WHEN THE WORLD BANK appropriation bill finally gets to the House floor, it's going to run into trouble from the chairman of the subcommittee that wrote it. It's an unusual - and ominous - beginning to the debate. The bill was scheduled to come up this week, but the House leaders, fearful of a defeat, have now postponed it until next month. The subcommittee chairman, Rep. Clarence Long (D-Md.), is pressing an amendment to cut the American contribution to the development banks this year by one-fifth, more than half a billion dollars.
He is attempting to deflect even worse cuts, he explains, at the hands of a House that has been stampeded by the California tax vote. Beyond that, he thinks that the United States is funneling too much of its economic aid through the international development banks, over which it has no direct control. The issue of control is now sharpened by the prospect of a World Bank loan to Vietnam.
Last year there was an attempt in the House to prohibit the bank, on grounds of human-rights violations, from lending to Vietnam and several other countries. That was immediately followed by an attempt to prohibit the bank from putting money into any agricultural project the success of which might provide competition to American citrus or sugar producers. Those amendments failed, but they will doubtless be back this year.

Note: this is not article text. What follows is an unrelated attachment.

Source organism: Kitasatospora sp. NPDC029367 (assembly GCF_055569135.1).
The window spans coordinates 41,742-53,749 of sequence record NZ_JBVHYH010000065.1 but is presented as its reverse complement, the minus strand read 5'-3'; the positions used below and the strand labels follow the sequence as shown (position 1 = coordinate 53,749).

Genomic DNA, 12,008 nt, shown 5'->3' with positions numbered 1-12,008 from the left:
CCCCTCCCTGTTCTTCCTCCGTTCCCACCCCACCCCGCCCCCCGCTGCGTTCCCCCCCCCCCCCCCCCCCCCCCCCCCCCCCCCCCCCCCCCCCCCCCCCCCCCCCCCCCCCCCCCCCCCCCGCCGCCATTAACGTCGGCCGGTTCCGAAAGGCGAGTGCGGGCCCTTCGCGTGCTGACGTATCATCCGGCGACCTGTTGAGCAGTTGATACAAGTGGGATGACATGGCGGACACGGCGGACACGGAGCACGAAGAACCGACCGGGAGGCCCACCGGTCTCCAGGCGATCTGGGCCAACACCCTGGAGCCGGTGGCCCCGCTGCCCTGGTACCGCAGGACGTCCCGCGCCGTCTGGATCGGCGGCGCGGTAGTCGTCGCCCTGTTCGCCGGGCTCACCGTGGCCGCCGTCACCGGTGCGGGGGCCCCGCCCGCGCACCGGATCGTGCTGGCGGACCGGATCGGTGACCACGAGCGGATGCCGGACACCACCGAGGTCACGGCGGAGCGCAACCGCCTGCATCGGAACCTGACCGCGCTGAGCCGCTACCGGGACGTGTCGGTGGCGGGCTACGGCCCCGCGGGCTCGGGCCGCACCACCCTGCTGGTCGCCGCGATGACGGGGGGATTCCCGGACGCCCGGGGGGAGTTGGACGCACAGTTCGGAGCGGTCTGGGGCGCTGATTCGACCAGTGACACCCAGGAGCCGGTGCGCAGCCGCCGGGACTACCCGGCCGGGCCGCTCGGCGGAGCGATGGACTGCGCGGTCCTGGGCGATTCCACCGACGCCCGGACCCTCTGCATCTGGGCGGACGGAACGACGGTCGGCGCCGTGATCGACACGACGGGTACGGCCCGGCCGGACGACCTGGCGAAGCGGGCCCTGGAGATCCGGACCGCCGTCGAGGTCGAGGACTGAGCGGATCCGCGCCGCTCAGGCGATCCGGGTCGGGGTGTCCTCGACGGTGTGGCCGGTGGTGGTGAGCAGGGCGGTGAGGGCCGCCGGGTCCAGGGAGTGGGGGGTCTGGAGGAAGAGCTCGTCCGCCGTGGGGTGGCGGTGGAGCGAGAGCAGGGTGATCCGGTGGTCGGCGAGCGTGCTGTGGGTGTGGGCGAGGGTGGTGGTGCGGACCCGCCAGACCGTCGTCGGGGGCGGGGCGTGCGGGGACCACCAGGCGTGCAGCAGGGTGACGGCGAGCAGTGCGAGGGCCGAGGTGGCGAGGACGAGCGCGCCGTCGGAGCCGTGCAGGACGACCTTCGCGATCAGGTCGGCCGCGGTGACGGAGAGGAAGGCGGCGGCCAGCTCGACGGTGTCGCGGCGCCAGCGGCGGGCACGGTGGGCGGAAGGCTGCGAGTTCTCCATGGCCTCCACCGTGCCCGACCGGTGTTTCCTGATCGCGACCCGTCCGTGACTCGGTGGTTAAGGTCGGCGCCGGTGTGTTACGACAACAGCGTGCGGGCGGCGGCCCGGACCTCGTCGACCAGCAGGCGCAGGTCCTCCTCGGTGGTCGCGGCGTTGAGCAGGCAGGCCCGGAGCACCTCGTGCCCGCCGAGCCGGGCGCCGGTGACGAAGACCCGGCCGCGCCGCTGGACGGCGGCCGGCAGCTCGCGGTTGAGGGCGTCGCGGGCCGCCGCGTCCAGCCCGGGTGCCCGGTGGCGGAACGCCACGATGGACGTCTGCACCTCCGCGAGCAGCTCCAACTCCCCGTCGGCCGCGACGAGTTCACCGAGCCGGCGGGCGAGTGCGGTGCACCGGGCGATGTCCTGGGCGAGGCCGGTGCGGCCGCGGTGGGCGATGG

The catastrophic unwisdom of trying to impose narrow American interests on this aid should be obvious, when you remember that a rising share of the bank's money is coming from the new rich - for example, the Arab oil states. Their foreign policies, not to mention their ideas about human rights, are quite different from the United States'.
There are large advantages to the United States in running most of its foreign aid through cooperative lending operations like the World Bank. It is run by a board on which both rich and poor countries vote, and there is give-and-take on the loans. Some of the money goes to countries that would not be the United States' first choices. But some of it also goes, at American urging, to countries that other rich donors might not otherwise choose to help.
The World Bank can afford to be rigorous in setting conditions on the use of its money. It doesn't have other political considerations to worry about. Sometimes a U.S. aid mission has to be circumspect, because American military bases, or American economic interests are implicitlypart of the deal. That kind of thing is no concern of the World Bank's and if it doesn't get cooperation the money stops. The same thing is true of the three smaller regional development banks: Inter-American, Asian, African. The U.S. contributions to them, incidentally, are in the same bill as the World Bank money.
But the largest threat to this aid bill is a simple one: the passion for economy that has suddenly seized the House. It is a highly selective passion. It does not extend to dams and highways. It will not reach the Clinch River breeder reactor, or the multibillion-dollar schemes roaring around Congress to help middle-class parents pay college tuition. Instead, the new thrift is focused with dreadful intensity on foreign aid. After all, foreign aid rests on nothing more substantial than conscience and enlightened self-interest, which leaves it in constant jeopardy. The current attitude in the House recalls the story about the family that responded to a sermon on the virtue of thrift by cutting off its contributions to the church and the UGF.